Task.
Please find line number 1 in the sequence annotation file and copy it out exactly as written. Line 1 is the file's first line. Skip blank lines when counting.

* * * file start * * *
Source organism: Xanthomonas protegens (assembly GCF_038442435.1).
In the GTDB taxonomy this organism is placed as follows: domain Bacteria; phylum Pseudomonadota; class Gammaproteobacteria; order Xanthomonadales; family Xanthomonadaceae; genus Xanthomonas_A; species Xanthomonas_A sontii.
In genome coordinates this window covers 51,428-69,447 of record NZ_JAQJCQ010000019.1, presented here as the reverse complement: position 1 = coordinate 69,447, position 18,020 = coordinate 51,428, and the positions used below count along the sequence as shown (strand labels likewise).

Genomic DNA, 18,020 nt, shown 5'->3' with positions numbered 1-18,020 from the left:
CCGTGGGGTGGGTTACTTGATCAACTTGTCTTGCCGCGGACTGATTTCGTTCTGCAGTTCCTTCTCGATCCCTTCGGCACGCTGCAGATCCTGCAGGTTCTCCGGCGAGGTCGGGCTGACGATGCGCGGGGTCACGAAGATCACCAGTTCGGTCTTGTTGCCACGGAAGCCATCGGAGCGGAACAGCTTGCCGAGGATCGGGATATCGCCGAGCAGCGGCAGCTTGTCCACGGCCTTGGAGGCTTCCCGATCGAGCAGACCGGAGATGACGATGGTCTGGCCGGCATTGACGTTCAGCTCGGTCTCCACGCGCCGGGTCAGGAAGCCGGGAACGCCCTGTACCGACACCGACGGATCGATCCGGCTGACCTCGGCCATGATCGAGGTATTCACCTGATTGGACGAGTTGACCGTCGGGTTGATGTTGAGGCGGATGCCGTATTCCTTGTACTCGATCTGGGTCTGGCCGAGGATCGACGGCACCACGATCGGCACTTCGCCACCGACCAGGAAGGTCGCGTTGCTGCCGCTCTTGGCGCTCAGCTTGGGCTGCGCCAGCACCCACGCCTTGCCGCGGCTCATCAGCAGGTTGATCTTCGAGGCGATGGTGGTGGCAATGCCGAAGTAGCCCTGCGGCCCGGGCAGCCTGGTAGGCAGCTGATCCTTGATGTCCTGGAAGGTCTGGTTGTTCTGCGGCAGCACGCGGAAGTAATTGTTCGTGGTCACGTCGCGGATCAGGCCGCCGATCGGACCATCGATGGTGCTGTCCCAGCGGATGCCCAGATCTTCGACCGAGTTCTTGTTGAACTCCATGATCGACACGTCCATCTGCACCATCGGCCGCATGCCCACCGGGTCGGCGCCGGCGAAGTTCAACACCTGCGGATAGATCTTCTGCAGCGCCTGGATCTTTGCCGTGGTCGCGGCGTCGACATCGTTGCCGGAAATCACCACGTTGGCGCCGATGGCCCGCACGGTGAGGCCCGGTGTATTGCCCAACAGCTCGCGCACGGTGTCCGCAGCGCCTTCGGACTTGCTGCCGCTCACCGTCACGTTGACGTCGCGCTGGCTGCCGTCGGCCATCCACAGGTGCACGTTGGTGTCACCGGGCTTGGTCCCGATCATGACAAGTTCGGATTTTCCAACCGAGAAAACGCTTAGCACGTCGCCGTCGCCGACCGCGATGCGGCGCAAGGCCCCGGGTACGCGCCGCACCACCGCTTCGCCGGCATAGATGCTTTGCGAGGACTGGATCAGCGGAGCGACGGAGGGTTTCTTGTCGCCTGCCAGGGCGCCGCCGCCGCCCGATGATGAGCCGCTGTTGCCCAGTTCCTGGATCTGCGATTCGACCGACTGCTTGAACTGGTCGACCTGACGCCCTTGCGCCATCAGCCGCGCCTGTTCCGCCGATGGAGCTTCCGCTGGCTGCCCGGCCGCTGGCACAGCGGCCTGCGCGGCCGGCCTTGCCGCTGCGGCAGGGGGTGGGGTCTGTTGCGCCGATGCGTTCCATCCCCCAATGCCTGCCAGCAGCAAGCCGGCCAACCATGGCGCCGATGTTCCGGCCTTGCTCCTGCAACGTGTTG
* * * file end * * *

Source organism: Xanthomonas protegens (assembly GCF_038442435.1).